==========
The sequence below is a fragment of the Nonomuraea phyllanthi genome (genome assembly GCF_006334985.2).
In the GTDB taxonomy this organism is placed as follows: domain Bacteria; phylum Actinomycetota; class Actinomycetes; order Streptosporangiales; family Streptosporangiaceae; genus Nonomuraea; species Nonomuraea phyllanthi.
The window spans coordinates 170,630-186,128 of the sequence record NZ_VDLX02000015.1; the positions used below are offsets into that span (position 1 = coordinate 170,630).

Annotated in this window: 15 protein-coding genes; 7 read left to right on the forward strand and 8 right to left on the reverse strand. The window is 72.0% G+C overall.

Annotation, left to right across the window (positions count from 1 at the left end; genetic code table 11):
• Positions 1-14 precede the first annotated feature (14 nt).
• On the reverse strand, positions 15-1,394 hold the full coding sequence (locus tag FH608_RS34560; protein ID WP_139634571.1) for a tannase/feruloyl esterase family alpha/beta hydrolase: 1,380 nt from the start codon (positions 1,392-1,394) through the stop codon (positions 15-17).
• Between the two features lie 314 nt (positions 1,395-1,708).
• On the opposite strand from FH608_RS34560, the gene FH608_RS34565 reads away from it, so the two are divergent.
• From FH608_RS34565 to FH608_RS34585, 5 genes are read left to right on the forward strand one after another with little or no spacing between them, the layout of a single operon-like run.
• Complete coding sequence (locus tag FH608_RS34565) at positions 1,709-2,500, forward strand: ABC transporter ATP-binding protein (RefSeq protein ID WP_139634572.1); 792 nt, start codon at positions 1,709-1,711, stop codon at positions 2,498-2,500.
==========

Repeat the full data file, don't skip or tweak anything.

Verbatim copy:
The sequence below is a fragment of the Nonomuraea phyllanthi genome (genome assembly GCF_006334985.2).
In the GTDB taxonomy this organism is placed as follows: domain Bacteria; phylum Actinomycetota; class Actinomycetes; order Streptosporangiales; family Streptosporangiaceae; genus Nonomuraea; species Nonomuraea phyllanthi.
The window spans coordinates 170,630-186,128 of the sequence record NZ_VDLX02000015.1; the positions used below are offsets into that span (position 1 = coordinate 170,630).

Annotated in this window: 15 protein-coding genes; 7 read left to right on the forward strand and 8 right to left on the reverse strand. The window is 72.0% G+C overall.

Annotation, left to right across the window (positions count from 1 at the left end; genetic code table 11):
• Positions 1-14 precede the first annotated feature (14 nt).
• On the reverse strand, positions 15-1,394 hold the full coding sequence (locus tag FH608_RS34560; protein ID WP_139634571.1) for a tannase/feruloyl esterase family alpha/beta hydrolase: 1,380 nt from the start codon (positions 1,392-1,394) through the stop codon (positions 15-17).
• Between the two features lie 314 nt (positions 1,395-1,708).
• On the opposite strand from FH608_RS34560, the gene FH608_RS34565 reads away from it, so the two are divergent.
• From FH608_RS34565 to FH608_RS34585, 5 genes are read left to right on the forward strand one after another with little or no spacing between them, the layout of a single operon-like run.
• Complete coding sequence (locus tag FH608_RS34565) at positions 1,709-2,500, forward strand: ABC transporter ATP-binding protein (RefSeq protein ID WP_139634572.1); 792 nt, start codon at positions 1,709-1,711, stop codon at positions 2,498-2,500.